Needing to be heard, and not just seen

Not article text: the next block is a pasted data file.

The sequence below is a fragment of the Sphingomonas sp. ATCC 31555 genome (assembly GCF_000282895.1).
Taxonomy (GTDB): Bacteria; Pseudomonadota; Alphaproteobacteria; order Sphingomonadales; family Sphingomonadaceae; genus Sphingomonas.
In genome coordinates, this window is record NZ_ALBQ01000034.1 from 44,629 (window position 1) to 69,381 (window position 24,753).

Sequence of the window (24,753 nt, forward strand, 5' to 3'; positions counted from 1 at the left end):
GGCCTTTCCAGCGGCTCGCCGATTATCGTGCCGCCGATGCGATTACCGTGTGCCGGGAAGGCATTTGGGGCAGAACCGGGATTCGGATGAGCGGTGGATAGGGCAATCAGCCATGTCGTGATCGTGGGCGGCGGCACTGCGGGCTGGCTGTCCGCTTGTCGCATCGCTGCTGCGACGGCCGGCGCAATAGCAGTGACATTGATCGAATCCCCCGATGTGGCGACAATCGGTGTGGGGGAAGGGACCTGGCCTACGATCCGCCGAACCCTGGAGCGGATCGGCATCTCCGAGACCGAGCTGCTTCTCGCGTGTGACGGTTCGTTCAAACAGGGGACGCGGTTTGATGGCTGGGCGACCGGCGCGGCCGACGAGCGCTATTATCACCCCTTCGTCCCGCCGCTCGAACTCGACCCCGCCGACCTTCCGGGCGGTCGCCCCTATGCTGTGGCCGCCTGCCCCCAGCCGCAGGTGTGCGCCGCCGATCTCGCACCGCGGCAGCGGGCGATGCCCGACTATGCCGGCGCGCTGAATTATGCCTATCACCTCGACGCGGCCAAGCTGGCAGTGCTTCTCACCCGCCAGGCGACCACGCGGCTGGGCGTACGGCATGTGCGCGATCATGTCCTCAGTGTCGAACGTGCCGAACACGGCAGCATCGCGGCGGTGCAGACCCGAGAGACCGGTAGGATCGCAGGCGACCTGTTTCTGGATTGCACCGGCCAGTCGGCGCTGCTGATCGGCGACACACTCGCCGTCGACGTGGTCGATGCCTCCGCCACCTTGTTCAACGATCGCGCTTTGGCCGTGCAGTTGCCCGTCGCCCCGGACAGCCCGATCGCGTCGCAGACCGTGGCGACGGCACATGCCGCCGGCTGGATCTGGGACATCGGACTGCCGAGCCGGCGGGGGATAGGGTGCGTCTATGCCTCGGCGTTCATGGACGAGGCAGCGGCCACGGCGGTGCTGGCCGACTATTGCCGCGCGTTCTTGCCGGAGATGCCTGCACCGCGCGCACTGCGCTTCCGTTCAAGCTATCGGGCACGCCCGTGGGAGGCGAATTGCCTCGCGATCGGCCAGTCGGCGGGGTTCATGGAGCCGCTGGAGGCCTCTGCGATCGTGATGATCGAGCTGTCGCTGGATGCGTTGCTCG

Just under a year has elapsed since the office of the Greek Ombudsman’s Department for the Rights of Children was set up (in July 2003), yet in that time, it has managed to track down omissions that verge on violations of the rights of juveniles, says the watchdog’s annual report which was published in April. The report, which includes an appraisal of action to promote the rights of juveniles in Greece, says that the country, though a signatory to the Convention on the Rights of the Child, has laws and articles «which do not take the provisions of the Convention fully into account.» Such omissions have been discovered following investigation into a complaint. Cases that have been lodged and investigated reveal that state institutions are the chief violators of children’s rights, especially in the field of education. Education is chief culprit In education, complaints center on access and enrollment in schools, the shortcomings of special classes for children from abroad, the lack of special measures for pupils with learning difficulties, mistreatment by teachers, as well as weaknesses in preschool teaching and the care of small children. The newly set-up authority has laid emphasis on the education of children from special social groups, such as Roma and immigrants. Although the Education Ministry has taken pertinent action, the ombudsman ascertained that «the cooperation and commitment of all bodies (social services, prefectural and municipal authorities, NGOs) is required in order to avoid what is essentially the exclusion of children from the right to education.» The Ombudsman has also uncovered serious deficiencies in the state social services of the provincial regions, which are either understaffed or have non-specialized personnel. As a result, children and their families fail to get the requisite support. Cases of family violence have revealed that a lack of coordination among the relevant bodies means that specialized help cannot be given. One such case was that of an adolescent girl who was abused by her father when he was drunk. Financial dependence on the father, the fear of social stigma and the lack of social services to provide support held up the necessary intervention. Since mother and daughter did not wish to take the father to court, the island police station was unable to take any further action. Had the the professionals existed, mother and daughter could have received proper help. After intervention by the Ombudsman, the Health and Social Welfare Directorate of the local prefecture hired seven social workers. «It might not cover the needs of the area, but it’s a start,» commented the Ombudsman. Role and activities Deputy Ombudsman Giorgos Moschos, responsible for the Department of the Rights of Children, spoke of the independent authority’s activities in an interview with Kathimerini. Little is known about the activities of the Children’s Rights Department of the Greek Ombudsman in Greece. Why is this? We are still at the stage of organization, since we’ve only been around for a few months as an independent authority. Despite the interventions we have carried out until now on a number of issues, we still need adequate preparation in order to be as active as we like. We’ve got through the phase of getting to know the institutions, and now we are developing relationships. The mass media is the best means of promoting our work. However, it sometimes focuses on hair-raising details. On no account does our objective allow publicity to focus on isolated incidents. We believe that our role is to prevent such incidents, not for them to receive the glare of publicity. What is the role of the Greek Ombudsman? What areas do you concentrate on and what are your priorities? We have a multifaceted role, as it is up to us to look into violations of the rights of children by individuals or institutions. At the same time, our job is to sensitize the public, people who work with children (such as teachers, social workers, nurses, etc.) and to propose changes to legislation. We receive complaints about cases, examine them to see if they are well-founded and seek out the competent state service that will handle the matter. After it has taken on the case, we monitor it in order to ensure all the necessary steps are taken. In addition, we also lodge complaints with prosecutors if a private individual informs us of an incident and is hesitant about approaching a prosecutor himself. Generally, we examine the problems that arise in children’s relations with the State, such as the circular that forbade enrollment in schools by the children of migrants who lacked residence permits. We can’t enforce the recommendations we make, but with this specific case, for example, with the publicity it received, we managed to make sure that no child was excluded from school. Now we are waiting for the circular to be withdrawn. Constant communication Our aim is broad, constant communication with children, for them to learn that we are here through telephone numbers, television messages and leaflets that will be distributed in schools. We want them to know they can come to us. At the same time, a big problem is educating the professionals. Teachers in secondary schools, for example, have never undergone teacher training. Of course, we do not train professionals ourselves, but our aim is to become a point of reference for them to learn of our role and come to us when they face a problem. At the same time, we aim to sensitize the general public through messages that discourage, for example, corporal punishment and other such objectionable practices. Has cooperation with state institutions raised any problems up to now? Our cooperation with state bodies has been excellent so far. The nature of the institution is such (we check up on the legality of certain processes, keeping our advisory role) that the State wants us to be active. You conducted a seminar on the question of children’s active participation in decision-making processes, with your Welsh counterpart Peter Clarke (Children’s Commissioner for Wales) as the main speaker. What did you gain from the experience and how do you aim to reinforce children’s participation in collective procedures in this country? We systematically cooperate with European children’s ombudsmen. We often consult each other on certain issues, and are in constant communication. Each new experience is useful. The seminar that was held was important, first of all for our own staff, to whom we must get across the attitude that children’s viewpoints and opinions count and that their participation in decision making on issues that concern them is important. It is also vital that children take on a more active role and that we learn how to get children to express their opinion.